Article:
A Tribute to Horsham’s Air National Guard

When we were young my father occasionally drove the family over to the Naval Air Station (NAS) Willow Grove observation lot to watch takeoffs and landings near the southern end of the air station’s runway. It was treat for us, especially my brother and I, when we were visiting family in the area (Warminster, Lansdale) or out for a summer drive.

Long after I started a family of my own, we moved to Horsham and a house coincidentally less than a mile from that now closed airbase and the observation parking lot we loved to frequent. Personally, as a civilian employee of the U.S. Navy involved in the logistical support of everything the Navy flew (and eventually floated), I enjoyed the sight of military aircraft flying lazy circles over the area and loved the all too infrequent airshow demonstrations.

By far my favorite aircraft to watch – and hear – was the Fairchild Republic A-10 Thunderbolts II flown by the Pennsylvania Air National Guard 111th Fighter Wing. The unique sounds of an A-10 flying close by – and at times in multi-aircraft flights right over the house – were always a thrill. (Affectionately known as the “Warthog”, I will use this favored nickname from here on out!)

But as with all things, change occurred with the Base Realignment And Closure (BRAC) recommendations from the U.S. Congress in 2005. And since then the 111th lost its Warthogs to a collection of other ANG units around the country, and became a non-flying unit assigned the MQ–9 Reaper Unmanned Aircraft Vehicle (UAV).

So as an homage to local Air National Guard, the A-10 Thunderbolt “Warthog”, and Horsham’s NAS-JRB Willow Grove history, I decided to dedicate my most recent aircraft model project to this stalwart, fear-inducing close air support warrior. I found the aircraft model featured prominently at Hobby Lobby with a 40% sales reduction!

Took poetic aircraft license with the weapons load, as we never saw armed WARTHOGS plying local skies.

History of the 111th Fighter Wing

Created as the 103rd Fighter Squadron in 1924, the squadron was assigned to the Pennsylvania ANG in 1946, stationed at Philadelphia International Airport; and federalized in 1950 during the Korean War.

As the 103rd Strategic Reconnaissance Squadron (Medium) the unit lost 2 RB-29 reconnaissance aircraft and their crews in June 1952 when MiG-15s shot them down over Vladisvostok, Russia. The loses were originally attributed to “weather reconnaissance” over Japan in the heat of the Cold War, and it wasn’t until 1993 that the true nature of the mission was revealed to the families of the lost.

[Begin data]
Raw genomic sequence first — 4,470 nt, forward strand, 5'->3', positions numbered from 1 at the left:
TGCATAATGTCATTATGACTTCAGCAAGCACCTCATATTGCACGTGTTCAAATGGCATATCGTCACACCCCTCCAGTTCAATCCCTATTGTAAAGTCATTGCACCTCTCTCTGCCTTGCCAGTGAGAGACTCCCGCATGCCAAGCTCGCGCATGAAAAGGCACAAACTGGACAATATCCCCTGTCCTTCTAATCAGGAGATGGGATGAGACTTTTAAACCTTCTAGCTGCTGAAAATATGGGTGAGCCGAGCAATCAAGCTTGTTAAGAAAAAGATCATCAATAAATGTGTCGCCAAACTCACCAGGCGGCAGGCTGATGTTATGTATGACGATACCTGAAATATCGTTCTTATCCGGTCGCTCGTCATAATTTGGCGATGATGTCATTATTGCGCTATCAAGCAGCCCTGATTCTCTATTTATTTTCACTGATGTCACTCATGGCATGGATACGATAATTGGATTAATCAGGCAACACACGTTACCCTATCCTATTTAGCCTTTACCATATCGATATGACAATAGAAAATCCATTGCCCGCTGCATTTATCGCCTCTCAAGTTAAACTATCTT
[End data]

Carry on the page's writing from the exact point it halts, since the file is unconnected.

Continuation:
In 1963 the 111th Tactical Air Support Group was moved from PHL to brand new facilities at Willow Grove Naval Air Station, tasked as a C-97 transportation unit. In 1988 the group received the OA-10A observation version and assigned Forward Air Control (FAC) and observation duties. They received their first universal version A-10A aircraft in 1996 with an appropriate re-tasking to Close Air Support (CAS) and Combat Search And Rescue (CSAR) duties.

The color scheme, as suggested by the assembly kit, does not jive with my memories of the local aircraft,
but I like it. The topside gray is much darker than I recall.

Redesignated as the 111th Fighter Group (1992), then the 111th Fighter Wing (1995) the unit took advantage of its new mission and aircraft during deployments to Kuwait for Operation Desert Storm (1992) and Operation Southern Watch (1995). After the 9/11 attacks the group volunteered for additional deployments including Operation Enduring Freedom over Afghanistan. In 2003 the 111th took part in Operation Iraqi Freedom, providing close air support for U.S. Army, Special Forces, and joint coalition operations.

Special thanks to Warrington F-14A modeling enthusiast, Dan Teker, who provided 111th Fighter Wing decals, which included “Philadelphia” markings at the top of the vertical stabilizers.

Bye, Bye to “Warthogs” in our skies

The end came quickly for the fighter pilot mission of the 111th when the Department of Defense (DoD) recommended deactivation of the 111th Fighter Wing for the 2005 Base Realignment And Closure (BRAC) legislation (the same legislative measure that resulted in the closure of Naval Air Station-Joint Reserve Base Willow Grove).

The last A-10A Warthog flew out of NAS-JRB Willow Grove in 2010. In 2011 NAS-JRB Willow Grove ceased all flight operations. The respected, always welcomed A-10A Warthog flyovers of Horsham and neighboring communities are no more. The 111th’s “Warthogs” divvied up among several remaining Air National Guard units.

A portion of the NAS-JRB Willow Grove property was designated the Horsham Air Guard Station in 2011. In 2013 the 111th Fighter Wing was assigned General Atomics MQ-9 Reapers, an Unmanned Aerial Vehicle (UAV). The military drone is the first hunter-killer UAV designed for long-endurance, high altitude observation. The UAVs are flown remotely out of the Horsham Air Guard Station, but no drones actively fly out of the now-closed U.S. Navy property.

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